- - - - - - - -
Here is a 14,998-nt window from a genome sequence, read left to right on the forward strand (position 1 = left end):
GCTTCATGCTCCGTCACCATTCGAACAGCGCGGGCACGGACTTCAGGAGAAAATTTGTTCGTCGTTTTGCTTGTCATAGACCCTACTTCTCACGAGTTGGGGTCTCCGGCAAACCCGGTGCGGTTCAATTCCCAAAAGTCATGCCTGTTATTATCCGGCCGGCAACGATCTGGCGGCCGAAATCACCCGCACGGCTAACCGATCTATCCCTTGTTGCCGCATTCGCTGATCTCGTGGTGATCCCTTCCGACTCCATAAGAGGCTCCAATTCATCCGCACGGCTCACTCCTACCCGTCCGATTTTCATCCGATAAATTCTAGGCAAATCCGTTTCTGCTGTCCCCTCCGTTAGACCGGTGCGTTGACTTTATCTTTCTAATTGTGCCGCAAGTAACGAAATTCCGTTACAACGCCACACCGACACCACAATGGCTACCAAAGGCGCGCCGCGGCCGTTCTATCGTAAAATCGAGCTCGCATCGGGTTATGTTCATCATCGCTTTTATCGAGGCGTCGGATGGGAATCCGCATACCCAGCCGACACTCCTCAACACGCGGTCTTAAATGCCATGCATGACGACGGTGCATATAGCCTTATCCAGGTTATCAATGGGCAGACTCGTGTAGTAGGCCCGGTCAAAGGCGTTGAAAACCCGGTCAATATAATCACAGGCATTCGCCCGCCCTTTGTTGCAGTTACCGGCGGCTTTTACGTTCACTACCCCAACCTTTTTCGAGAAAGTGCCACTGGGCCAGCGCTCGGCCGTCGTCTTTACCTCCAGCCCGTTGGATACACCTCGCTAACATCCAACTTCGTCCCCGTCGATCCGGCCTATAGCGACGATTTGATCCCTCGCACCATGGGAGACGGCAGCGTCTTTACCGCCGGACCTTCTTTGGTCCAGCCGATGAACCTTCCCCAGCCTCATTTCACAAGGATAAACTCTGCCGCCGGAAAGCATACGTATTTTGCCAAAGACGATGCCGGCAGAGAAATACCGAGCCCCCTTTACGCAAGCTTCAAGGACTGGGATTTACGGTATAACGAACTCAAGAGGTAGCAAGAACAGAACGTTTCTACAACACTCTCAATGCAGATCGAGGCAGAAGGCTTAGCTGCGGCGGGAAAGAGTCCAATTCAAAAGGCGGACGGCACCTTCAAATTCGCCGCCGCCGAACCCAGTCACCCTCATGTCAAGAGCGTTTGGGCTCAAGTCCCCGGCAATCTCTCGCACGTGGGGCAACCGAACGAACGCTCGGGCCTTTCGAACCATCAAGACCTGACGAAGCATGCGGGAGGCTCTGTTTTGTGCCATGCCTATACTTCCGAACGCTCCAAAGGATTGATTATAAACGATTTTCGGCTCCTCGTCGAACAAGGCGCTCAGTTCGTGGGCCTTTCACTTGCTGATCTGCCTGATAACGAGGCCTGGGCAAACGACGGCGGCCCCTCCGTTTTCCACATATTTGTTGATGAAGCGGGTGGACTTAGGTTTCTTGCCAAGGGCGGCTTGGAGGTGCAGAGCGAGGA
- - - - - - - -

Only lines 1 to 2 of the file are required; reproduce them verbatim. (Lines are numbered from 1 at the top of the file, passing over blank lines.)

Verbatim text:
Here is a 14,998-nt window from a genome sequence, read left to right on the forward strand (position 1 = left end):
GCTTCATGCTCCGTCACCATTCGAACAGCGCGGGCACGGACTTCAGGAGAAAATTTGTTCGTCGTTTTGCTTGTCATAGACCCTACTTCTCACGAGTTGGGGTCTCCGGCAAACCCGGTGCGGTTCAATTCCCAAAAGTCATGCCTGTTATTATCCGGCCGGCAACGATCTGGCGGCCGAAATCACCCGCACGGCTAACCGATCTATCCCTTGTTGCCGCATTCGCTGATCTCGTGGTGATCCCTTCCGACTCCATAAGAGGCTCCAATTCATCCGCACGGCTCACTCCTACCCGTCCGATTTTCATCCGATAAATTCTAGGCAAATCCGTTTCTGCTGTCCCCTCCGTTAGACCGGTGCGTTGACTTTATCTTTCTAATTGTGCCGCAAGTAACGAAATTCCGTTACAACGCCACACCGACACCACAATGGCTACCAAAGGCGCGCCGCGGCCGTTCTATCGTAAAATCGAGCTCGCATCGGGTTATGTTCATCATCGCTTTTATCGAGGCGTCGGATGGGAATCCGCATACCCAGCCGACACTCCTCAACACGCGGTCTTAAATGCCATGCATGACGACGGTGCATATAGCCTTATCCAGGTTATCAATGGGCAGACTCGTGTAGTAGGCCCGGTCAAAGGCGTTGAAAACCCGGTCAATATAATCACAGGCATTCGCCCGCCCTTTGTTGCAGTTACCGGCGGCTTTTACGTTCACTACCCCAACCTTTTTCGAGAAAGTGCCACTGGGCCAGCGCTCGGCCGTCGTCTTTACCTCCAGCCCGTTGGATACACCTCGCTAACATCCAACTTCGTCCCCGTCGATCCGGCCTATAGCGACGATTTGATCCCTCGCACCATGGGAGACGGCAGCGTCTTTACCGCCGGACCTTCTTTGGTCCAGCCGATGAACCTTCCCCAGCCTCATTTCACAAGGATAAACTCTGCCGCCGGAAAGCATACGTATTTTGCCAAAGACGATGCCGGCAGAGAAATACCGAGCCCCCTTTACGCAAGCTTCAAGGACTGGGATTTACGGTATAACGAACTCAAGAGGTAGCAAGAACAGAACGTTTCTACAACACTCTCAATGCAGATCGAGGCAGAAGGCTTAGCTGCGGCGGGAAAGAGTCCAATTCAAAAGGCGGACGGCACCTTCAAATTCGCCGCCGCCGAACCCAGTCACCCTCATGTCAAGAGCGTTTGGGCTCAAGTCCCCGGCAATCTCTCGCACGTGGGGCAACCGAACGAACGCTCGGGCCTTTCGAACCATCAAGACCTGACGAAGCATGCGGGAGGCTCTGTTTTGTGCCATGCCTATACTTCCGAACGCTCCAAAGGATTGATTATAAACGATTTTCGGCTCCTCGTCGAACAAGGCGCTCAGTTCGTGGGCCTTTCACTTGCTGATCTGCCTGATAACGAGGCCTGGGCAAACGACGGCGGCCCCTCCGTTTTCCACATATTTGTTGATGAAGCGGGTGGACTTAGGTTTCTTGCCAAGGGCGGCTTGGAGGTGCAGAGCGAGGA